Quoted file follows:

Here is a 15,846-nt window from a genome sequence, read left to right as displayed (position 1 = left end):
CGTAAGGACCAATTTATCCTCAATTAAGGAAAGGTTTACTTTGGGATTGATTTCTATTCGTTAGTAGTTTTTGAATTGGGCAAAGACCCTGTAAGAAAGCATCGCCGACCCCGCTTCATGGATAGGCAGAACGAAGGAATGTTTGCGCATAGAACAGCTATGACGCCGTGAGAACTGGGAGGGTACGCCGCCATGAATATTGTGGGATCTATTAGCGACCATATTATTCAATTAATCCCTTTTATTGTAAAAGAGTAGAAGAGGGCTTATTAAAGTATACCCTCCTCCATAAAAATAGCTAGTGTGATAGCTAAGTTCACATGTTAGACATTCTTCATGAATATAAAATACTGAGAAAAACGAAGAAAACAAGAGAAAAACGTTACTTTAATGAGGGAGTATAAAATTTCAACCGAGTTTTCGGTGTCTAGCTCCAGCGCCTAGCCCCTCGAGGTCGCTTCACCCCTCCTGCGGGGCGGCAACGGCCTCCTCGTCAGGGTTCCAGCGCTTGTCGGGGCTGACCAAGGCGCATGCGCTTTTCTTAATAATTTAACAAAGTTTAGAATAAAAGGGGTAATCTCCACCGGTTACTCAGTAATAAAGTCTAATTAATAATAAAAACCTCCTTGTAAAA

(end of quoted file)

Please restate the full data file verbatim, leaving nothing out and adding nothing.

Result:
Here is a 15,846-nt window from a genome sequence, read left to right as displayed (position 1 = left end):
CGTAAGGACCAATTTATCCTCAATTAAGGAAAGGTTTACTTTGGGATTGATTTCTATTCGTTAGTAGTTTTTGAATTGGGCAAAGACCCTGTAAGAAAGCATCGCCGACCCCGCTTCATGGATAGGCAGAACGAAGGAATGTTTGCGCATAGAACAGCTATGACGCCGTGAGAACTGGGAGGGTACGCCGCCATGAATATTGTGGGATCTATTAGCGACCATATTATTCAATTAATCCCTTTTATTGTAAAAGAGTAGAAGAGGGCTTATTAAAGTATACCCTCCTCCATAAAAATAGCTAGTGTGATAGCTAAGTTCACATGTTAGACATTCTTCATGAATATAAAATACTGAGAAAAACGAAGAAAACAAGAGAAAAACGTTACTTTAATGAGGGAGTATAAAATTTCAACCGAGTTTTCGGTGTCTAGCTCCAGCGCCTAGCCCCTCGAGGTCGCTTCACCCCTCCTGCGGGGCGGCAACGGCCTCCTCGTCAGGGTTCCAGCGCTTGTCGGGGCTGACCAAGGCGCATGCGCTTTTCTTAATAATTTAACAAAGTTTAGAATAAAAGGGGTAATCTCCACCGGTTACTCAGTAATAAAGTCTAATTAATAATAAAAACCTCCTTGTAAAA